Sometimes It Snows in April: Prince’s Holy Mission

I am still not over my grief from Prince’s sudden death at age 57 on April 22nd. For almost 35 years of my life, Prince was a constant source of joy and refuge. He was so much more than a pop song writer, or a virtuosic guitarist, or a spectacular entertainer.

Saying you were a Prince fan was always shorthand for being at least casually nonconformist, for being liberal on the gender-identity-spectrum and sexually open-minded, and for having an enjoyment of complete inhibition. Prince’s music exudes passion and confidence but also extreme loneliness and eccentricity. It also developed a holy mission through his career. Over the years, I found on countless occasions that revealing a love of Prince could be like a secret handshake with new friends, co-workers, or even strangers. It created an instant bond, a deeper understanding.

I chose to perform his song “Sometimes It Snows in April” as one of our tribute songs at Greenpoint Reformed on April 24th for a number of reasons. The song is a somewhat obscure track on his 1986 Parade album and seems to concern the protagonist, Christopher Tracy, from Prince’s film Under the Cherry Moon, released in tandem with the album. Tracy dies at the end of the film. However, the lyrics of “April” and the character of Tracy in the film do not seem to match. The song is narrated by a lover/admirer of Tracy, also absent from the film. Here are the lyrics:

Tracy died soon after a long fought civil war,
Just after I’d wiped away his last tear
I guess he’s better off than he was before,
A whole lot better off than the fools he left here
I used to cry for Tracy because he was my only friend
Those kind of cars don’t pass you every day
I used to cry for Tracy because I wanted to see him again,
But sometimes sometimes life ain’t always the way

Sometimes it snows in April
Sometimes I feel so bad, so bad
Sometimes I wish life was never ending,
And all good things, they say, never last

Springtime was always my favorite time of year,
A time for lovers holding hands in the rain
Now springtime only reminds me of Tracy’s tears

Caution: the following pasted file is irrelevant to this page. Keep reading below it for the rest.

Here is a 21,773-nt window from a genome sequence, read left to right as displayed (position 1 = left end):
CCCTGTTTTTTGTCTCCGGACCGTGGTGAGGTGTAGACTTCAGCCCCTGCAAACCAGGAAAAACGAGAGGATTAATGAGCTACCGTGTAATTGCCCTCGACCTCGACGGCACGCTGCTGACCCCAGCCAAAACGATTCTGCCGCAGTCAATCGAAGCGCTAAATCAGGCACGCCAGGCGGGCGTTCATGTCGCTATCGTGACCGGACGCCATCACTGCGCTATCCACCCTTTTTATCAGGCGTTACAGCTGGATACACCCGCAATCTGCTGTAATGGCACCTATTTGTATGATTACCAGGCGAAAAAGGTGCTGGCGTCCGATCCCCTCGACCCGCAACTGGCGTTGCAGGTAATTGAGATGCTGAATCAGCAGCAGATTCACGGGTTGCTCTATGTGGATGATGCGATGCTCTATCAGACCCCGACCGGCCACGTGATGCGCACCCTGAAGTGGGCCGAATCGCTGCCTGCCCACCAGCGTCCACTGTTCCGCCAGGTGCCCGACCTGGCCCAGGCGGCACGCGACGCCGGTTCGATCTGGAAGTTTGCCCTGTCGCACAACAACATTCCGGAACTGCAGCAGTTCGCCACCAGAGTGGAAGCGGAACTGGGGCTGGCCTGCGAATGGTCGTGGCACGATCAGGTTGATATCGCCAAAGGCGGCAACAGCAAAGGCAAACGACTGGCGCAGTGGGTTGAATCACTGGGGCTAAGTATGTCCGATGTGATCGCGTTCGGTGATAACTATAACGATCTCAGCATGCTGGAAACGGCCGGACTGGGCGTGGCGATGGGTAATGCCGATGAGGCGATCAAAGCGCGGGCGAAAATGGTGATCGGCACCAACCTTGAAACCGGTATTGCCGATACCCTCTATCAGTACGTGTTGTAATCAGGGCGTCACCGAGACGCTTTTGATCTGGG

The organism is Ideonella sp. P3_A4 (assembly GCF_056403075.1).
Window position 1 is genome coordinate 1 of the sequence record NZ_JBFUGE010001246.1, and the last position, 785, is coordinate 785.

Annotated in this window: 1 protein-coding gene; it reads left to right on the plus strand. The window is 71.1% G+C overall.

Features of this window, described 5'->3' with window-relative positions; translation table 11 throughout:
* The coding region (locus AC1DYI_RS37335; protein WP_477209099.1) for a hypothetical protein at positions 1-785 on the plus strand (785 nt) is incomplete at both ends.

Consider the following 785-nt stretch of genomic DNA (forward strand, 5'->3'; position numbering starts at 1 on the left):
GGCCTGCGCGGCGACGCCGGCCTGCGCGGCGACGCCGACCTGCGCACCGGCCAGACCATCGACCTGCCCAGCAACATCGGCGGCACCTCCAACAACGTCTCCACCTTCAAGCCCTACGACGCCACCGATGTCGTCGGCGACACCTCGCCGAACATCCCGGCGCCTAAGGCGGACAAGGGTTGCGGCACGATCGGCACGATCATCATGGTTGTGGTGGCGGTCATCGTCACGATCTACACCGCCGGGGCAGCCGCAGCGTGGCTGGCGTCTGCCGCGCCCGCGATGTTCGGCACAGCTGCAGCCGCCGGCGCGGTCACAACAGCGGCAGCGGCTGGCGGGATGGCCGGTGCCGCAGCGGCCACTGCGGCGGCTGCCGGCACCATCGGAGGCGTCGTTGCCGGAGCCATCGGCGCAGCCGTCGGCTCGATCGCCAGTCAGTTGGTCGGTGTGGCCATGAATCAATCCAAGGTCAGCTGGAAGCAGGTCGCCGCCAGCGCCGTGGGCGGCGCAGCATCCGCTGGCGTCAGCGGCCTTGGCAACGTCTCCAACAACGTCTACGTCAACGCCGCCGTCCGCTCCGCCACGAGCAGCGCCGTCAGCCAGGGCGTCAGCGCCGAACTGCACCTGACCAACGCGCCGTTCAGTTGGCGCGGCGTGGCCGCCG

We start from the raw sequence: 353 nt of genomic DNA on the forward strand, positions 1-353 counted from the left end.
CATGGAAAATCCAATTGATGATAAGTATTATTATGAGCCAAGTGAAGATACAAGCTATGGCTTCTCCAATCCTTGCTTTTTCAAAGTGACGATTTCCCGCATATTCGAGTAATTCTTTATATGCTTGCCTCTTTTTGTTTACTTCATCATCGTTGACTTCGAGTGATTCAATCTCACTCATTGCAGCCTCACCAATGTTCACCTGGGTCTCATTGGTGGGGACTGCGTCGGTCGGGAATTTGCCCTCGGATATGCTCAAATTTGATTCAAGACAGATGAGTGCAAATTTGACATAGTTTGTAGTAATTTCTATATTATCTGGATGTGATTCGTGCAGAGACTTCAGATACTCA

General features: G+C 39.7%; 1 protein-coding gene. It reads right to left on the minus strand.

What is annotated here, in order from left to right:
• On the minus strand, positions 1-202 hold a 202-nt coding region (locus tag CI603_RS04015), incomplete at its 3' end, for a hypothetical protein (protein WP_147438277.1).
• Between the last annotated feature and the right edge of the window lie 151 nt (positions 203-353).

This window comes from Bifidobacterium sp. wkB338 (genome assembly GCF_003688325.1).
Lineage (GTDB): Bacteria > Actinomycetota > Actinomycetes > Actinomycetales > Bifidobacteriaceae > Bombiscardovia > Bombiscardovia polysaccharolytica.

Always cried for love, never cried for pain
He used to say so strong unafraid to die
Unafraid of the death that left me hypnotized
Now staring at his picture I realize
No one could cry the way my Tracy cried

Sometimes it snows in April
Sometimes I feel so bad
Sometimes, sometimes I wish that life was never ending,
And all good things, they say, never last

I often dream of heaven and I know that Tracy’s there
I know that he has found another friend
Maybe he’s found the answer to all the April snow
Maybe one day I’ll see my Tracy again

Sometimes it snows in April
Sometimes I feel so bad, so bad
Sometimes I wish that life was never ending,
But all good things, they say, never last

All good things, they say, never last
And love, it isn’t love until it’s passed

Considered with the events of Prince’s life and death (in the month of April), the song makes a perfect choice for a tribute to the musician’s life and mission. Replace the name “Tracy” with “Prince” (as D’Angelo did in his now-famous performance on Fallon) and you have a seemingly uncanny self-tribute by Prince about himself. But the artist wrote the song 30 years before his death with obviously no knowledge of when or what conditions he would die. So, replace the name “Tracy” in the song with “Jesus” and you will then have the true subject of the song, I believe, and the subject that Prince at the end of his life would have most wanted to be remembered.